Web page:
At 5:05 a.m. I went outside to walk my dogs and heard the loud, emphatic
song of an ovenbird (FOY), singing high in a red oak while it snowed and
snowed . . . and stuck.
FYI: in May 1976 (5th and 6th), there was a snowfall in the Connecticut
River Valley. Hanover had more than five inches. Along Route 10 male
scarlet tanagers and Baltimore (northern then) orioles and assorted warbler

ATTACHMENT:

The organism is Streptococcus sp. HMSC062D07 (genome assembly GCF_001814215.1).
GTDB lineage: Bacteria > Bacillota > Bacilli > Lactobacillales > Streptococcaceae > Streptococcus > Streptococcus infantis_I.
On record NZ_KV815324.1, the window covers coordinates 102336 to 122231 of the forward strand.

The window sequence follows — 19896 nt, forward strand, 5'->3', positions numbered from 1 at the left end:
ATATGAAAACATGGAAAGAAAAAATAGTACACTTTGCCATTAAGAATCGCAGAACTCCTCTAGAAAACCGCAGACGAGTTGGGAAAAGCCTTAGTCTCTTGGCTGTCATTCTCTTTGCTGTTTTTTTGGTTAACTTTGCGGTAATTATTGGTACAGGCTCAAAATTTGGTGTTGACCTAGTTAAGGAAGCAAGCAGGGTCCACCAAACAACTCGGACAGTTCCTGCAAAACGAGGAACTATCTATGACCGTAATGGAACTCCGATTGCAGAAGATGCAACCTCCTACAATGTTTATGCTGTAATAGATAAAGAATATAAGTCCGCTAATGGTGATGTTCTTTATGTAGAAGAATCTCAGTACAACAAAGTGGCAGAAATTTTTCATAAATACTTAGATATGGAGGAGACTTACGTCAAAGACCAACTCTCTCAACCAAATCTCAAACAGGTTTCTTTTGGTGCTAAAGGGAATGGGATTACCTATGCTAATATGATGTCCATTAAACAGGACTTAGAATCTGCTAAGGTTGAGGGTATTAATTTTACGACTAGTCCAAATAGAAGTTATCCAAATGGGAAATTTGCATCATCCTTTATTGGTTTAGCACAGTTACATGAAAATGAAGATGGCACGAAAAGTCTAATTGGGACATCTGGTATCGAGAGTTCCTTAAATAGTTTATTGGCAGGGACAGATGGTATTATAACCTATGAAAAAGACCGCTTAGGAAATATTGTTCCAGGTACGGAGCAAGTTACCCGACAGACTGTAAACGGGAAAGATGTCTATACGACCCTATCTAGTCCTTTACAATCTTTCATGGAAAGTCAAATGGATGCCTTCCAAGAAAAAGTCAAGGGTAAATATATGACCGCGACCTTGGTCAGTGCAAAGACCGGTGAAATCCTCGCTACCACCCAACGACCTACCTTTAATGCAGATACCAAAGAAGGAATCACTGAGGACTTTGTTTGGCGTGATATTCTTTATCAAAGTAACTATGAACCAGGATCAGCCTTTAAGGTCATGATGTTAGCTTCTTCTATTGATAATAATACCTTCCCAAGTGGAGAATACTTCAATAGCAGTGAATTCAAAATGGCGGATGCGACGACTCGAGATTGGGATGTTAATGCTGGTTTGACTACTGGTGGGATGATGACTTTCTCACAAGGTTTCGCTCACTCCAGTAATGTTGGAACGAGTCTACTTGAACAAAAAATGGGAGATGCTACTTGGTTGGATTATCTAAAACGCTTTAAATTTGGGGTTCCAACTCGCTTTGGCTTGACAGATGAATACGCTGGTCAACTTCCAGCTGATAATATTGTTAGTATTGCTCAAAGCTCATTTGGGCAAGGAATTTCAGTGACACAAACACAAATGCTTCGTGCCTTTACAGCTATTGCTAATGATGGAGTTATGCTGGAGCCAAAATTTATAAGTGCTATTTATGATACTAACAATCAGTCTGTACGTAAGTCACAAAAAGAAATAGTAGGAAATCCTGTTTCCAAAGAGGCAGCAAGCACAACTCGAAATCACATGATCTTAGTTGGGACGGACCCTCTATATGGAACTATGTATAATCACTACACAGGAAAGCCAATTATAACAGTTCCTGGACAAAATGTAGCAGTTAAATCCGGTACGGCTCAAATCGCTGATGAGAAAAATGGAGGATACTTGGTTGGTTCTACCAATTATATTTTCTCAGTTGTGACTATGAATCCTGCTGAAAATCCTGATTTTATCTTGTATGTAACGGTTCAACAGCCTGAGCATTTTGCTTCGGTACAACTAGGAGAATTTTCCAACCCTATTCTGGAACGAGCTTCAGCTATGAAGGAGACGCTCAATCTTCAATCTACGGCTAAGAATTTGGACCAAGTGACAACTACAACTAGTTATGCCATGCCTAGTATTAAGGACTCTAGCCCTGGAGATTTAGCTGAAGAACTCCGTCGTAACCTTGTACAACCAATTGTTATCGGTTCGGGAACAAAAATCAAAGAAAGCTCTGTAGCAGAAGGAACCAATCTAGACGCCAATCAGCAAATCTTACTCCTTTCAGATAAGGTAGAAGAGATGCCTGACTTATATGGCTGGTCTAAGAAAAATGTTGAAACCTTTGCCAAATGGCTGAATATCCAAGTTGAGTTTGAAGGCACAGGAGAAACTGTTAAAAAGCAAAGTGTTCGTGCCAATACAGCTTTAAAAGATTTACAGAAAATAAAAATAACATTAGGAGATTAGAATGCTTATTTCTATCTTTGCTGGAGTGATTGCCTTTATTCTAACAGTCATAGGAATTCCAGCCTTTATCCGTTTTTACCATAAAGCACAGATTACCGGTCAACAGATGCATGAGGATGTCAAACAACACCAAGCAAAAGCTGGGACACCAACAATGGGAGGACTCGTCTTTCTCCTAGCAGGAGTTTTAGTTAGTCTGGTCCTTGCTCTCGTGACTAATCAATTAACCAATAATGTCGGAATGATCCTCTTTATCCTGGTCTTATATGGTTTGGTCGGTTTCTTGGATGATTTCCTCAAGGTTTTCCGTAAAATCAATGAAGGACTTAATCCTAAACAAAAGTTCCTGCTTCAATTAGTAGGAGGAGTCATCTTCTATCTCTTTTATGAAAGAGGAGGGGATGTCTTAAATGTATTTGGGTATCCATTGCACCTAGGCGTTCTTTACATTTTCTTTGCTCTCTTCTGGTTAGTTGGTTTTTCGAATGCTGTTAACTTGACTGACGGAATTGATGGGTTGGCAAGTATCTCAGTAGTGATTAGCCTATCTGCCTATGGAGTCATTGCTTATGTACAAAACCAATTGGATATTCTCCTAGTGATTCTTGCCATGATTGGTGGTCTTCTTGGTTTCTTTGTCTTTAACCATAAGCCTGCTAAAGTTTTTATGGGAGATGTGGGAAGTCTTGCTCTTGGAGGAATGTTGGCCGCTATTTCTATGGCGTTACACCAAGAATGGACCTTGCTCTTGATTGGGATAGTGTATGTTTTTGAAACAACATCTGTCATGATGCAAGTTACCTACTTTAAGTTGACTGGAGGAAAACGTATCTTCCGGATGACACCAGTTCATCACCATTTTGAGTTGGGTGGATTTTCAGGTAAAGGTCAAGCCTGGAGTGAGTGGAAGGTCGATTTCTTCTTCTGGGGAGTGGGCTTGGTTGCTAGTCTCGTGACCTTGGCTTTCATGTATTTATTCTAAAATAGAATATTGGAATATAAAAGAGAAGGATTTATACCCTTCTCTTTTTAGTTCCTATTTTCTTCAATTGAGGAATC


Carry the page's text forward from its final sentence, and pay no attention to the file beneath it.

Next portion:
species stood and starved on the road shoulders. Warblers picked dried
insects out of car grills. (I don't recall in the Champlain Valley had
snow; there was no *Eye on the Sky* back then. I'm sure the Green Mountains
did.) The Montshire Museum of Science's mounted bird collection, which my
wife Linny curated back then, had nearly a dozen freeze-dried tanangers and
numerous other Neotropical migrants, all bearing labeled dates of
collection as May 6 or 7, 1976.
I haven't ever since snow in the Upper Valley on May 14.